As the price of hay increases, the decision to bale graze or not always comes into play, as the “wasted” feed is hard for most producers to swallow. Last year the price of hay was quite high in my area and many bale grazers reverted back to traditional feeding to try and stretch out the feed. Before you fall back on old paradigms this season, I have two questions for you. What is the value of your labour and what is the value of the “waste?” The two big advantages with bale grazing are the reduced yardage costs and improved pasture production.
I would first like to state that similar to any skill we learn, we need practice bale grazing so that we can limit the amount of residue and still feed in an economical manner. The type of animal, the quality and type of feed as well as your ability to make them clean up — all have an impact on the amount of residue left over. If you want to save feed but it costs more in labour and equipment than what it saved, are you really ahead?
Last year hay jumped upwards of four cents a pound in my area. Let’s say we were feeding 200 bred cows and planned to feed 30 pounds per head per day at a cost of $1.20 head/ day. (Of course, this depends on the size and condition of your cows.) That is the feed cost. If I bale graze, I might plan for some waste and feed 35 lb./ head/day. So I am planning for 15 per cent waste.
If you think about it, a 1,300-pound bale would then leave 195 pounds of waste. That is about four square bales left on the ground. If your cows are leaving more than that after bale grazing, then you need to work on improving your management.
At 35 pounds, I’ve bumped up my feed cost to $1.40. When I include the labour and equipment for placing the bales, the labour for removing the twine and the actual labour and equipment value for moving the fence twice a week, I have had my bale grazing yardage as low as 10 cents/head/day. In this calculation, my labour is charged out at $20/hour and my quad is billed out at $30/hour ($50/hour total). That makes for a total feeding cost of $1.50/ head/day.
Let’s say I want to stretch out that feed and use a bale shredder and feed in a bunk. My 30 pounds of hay costs me $1.20/head/day. Now I need to account for my yardage. For easy calculating, I would value a tractor and a shredder at $75/hour ($20 for labour, $15 for the shredder and $40 for the tractor) To feed those same 200 cows, I would need about 4.5 bales. Would that take you about one hour? That would make a yardage charge of about $0.37. The average Alberta yardage rate last I heard was about $0.70/head/ day. That would make our $0.37 on the low side of reality and our total feed cost at about $1.57, compared to the $1.50 for bale grazing.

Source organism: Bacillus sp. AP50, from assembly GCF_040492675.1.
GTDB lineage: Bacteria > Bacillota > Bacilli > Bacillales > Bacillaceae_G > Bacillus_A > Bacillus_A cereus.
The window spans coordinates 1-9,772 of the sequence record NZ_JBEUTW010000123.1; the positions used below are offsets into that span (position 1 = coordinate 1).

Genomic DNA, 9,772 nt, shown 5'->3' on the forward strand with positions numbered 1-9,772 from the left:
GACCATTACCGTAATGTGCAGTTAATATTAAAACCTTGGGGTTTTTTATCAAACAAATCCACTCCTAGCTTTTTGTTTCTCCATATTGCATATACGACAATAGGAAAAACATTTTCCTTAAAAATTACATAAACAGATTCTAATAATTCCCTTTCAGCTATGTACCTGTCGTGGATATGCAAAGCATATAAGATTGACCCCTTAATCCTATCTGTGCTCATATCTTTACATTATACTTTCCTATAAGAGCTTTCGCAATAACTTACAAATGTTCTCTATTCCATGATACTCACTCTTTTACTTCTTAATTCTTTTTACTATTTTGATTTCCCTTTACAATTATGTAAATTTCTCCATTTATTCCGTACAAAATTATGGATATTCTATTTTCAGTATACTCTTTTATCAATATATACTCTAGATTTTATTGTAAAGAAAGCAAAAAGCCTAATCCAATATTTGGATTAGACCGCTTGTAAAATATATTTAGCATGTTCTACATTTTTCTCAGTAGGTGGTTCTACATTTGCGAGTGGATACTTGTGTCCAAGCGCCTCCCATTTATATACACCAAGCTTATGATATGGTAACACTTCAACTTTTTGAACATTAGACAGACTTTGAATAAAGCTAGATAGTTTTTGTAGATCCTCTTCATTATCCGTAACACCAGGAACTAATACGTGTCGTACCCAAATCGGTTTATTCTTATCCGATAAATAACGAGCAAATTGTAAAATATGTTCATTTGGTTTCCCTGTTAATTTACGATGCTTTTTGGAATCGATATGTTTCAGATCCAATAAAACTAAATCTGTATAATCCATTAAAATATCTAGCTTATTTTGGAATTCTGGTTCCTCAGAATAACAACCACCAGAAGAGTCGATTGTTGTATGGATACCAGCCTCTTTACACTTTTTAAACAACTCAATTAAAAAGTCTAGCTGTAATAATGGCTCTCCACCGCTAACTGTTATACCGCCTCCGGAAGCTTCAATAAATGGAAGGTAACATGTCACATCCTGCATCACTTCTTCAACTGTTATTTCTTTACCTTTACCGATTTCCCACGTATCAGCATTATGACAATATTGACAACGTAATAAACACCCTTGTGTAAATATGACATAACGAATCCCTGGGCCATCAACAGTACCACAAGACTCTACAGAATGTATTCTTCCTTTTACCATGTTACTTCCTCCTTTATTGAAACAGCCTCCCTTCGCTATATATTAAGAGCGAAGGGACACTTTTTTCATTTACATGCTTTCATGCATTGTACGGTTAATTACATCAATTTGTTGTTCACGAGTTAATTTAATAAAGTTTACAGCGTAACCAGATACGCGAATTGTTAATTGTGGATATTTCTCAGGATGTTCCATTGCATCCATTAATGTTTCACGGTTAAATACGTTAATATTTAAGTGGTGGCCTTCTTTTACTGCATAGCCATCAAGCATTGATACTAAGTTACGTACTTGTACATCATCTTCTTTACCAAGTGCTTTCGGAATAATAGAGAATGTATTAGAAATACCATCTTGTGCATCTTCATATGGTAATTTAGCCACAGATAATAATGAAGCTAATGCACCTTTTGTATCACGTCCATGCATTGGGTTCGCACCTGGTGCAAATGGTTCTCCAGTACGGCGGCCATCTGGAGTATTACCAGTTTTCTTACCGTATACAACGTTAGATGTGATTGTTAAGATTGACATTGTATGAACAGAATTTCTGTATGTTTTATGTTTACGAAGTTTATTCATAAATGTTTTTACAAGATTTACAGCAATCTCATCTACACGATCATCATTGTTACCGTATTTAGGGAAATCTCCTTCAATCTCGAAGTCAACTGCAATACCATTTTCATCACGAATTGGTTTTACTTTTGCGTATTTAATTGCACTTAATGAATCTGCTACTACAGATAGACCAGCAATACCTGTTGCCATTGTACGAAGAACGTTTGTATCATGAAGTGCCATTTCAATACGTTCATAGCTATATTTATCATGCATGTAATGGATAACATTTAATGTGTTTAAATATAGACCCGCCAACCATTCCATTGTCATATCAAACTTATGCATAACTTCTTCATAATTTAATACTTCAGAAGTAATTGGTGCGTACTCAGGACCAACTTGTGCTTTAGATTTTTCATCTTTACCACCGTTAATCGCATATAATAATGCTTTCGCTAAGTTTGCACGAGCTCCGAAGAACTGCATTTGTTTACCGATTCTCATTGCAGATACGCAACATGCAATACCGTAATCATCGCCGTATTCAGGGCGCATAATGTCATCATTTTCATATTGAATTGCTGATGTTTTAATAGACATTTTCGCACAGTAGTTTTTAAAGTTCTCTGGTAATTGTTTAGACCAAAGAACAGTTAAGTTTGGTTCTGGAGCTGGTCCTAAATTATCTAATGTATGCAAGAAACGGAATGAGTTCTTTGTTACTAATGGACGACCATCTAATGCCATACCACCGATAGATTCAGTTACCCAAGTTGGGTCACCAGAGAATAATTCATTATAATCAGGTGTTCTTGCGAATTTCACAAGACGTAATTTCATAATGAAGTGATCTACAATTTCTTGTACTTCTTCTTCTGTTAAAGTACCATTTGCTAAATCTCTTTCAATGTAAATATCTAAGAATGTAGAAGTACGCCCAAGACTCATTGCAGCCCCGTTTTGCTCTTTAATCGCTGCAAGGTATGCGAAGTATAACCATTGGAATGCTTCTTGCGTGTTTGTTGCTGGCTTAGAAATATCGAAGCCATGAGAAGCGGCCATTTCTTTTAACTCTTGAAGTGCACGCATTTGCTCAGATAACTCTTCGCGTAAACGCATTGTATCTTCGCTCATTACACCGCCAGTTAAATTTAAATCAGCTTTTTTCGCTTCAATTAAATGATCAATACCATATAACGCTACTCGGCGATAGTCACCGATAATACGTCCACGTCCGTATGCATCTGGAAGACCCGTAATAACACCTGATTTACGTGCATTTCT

It cost us seven cents to save five pounds of feed! Does that make sense? Don’t get me wrong, I am not assuming this is your situation. I am setting an example for you to follow. Put in your own numbers and see how they add up?
I realize right now some of you are saying to yourself that your trac- tor does not cost you $75/hour to run. It is fine with me if you want to subsidize your farm, but for those of you who actually what to run a business, it is important to cover your equipment costs to make sure you have a viable operation. Not only do you need to pay the operator, you need to cover the fuel, repairs, maintenance, depreciation and opportunity cost on that equipment. This profit centre also needs to help cover the overhead costs associated with your business. Make sure you are using realistic rates for your labour and equipment. To understand this fully, you might want to find somewhere that teaches Gross Margin Analysis. It is a powerful tool for your business.
Now what about that “wasted feed?”
When I am bale grazing with purchased hay, I use a fertilizer value of $0.30/head/day for every day a bred cow is fed on my property. Using this number that would mean for a 120- day feeding period, feeding 200 head would give me $7,200 worth of fertilizer.
Does that drop your real feed cost by 30 cents? Thirty cents was fertilizer and $1.10 was feed for the cow? Now we are sitting at a total cost of $1.20/ head/day for the bale-grazing example.
We might still get part of the fertilizer value from that feed we fed in the bunk, but we lose the economic value of it as we have to pay to have all that manure hauled out of the corrals and spread. It cost you just as much to get it out there as the value you receive as fertilizer.
The economics behind bale grazing are pretty solid. It lowers your yardage and fertilizes your pastures. Most producers just have to get past “all that wasted feed.” Think of it as fertilizer. Not feed. I would, however, still recommend improving your grazing management to keep a profit in your business. With hay at four cents a pound, your cows can’t afford that for very long and still make you a profit. But if you have to feed stored forage, I feel bale grazing is a better choice than traditional everyday feeding.
Ltd.inBusby,Alta., www.greenerpasturesranching.com, 780-307-6500,email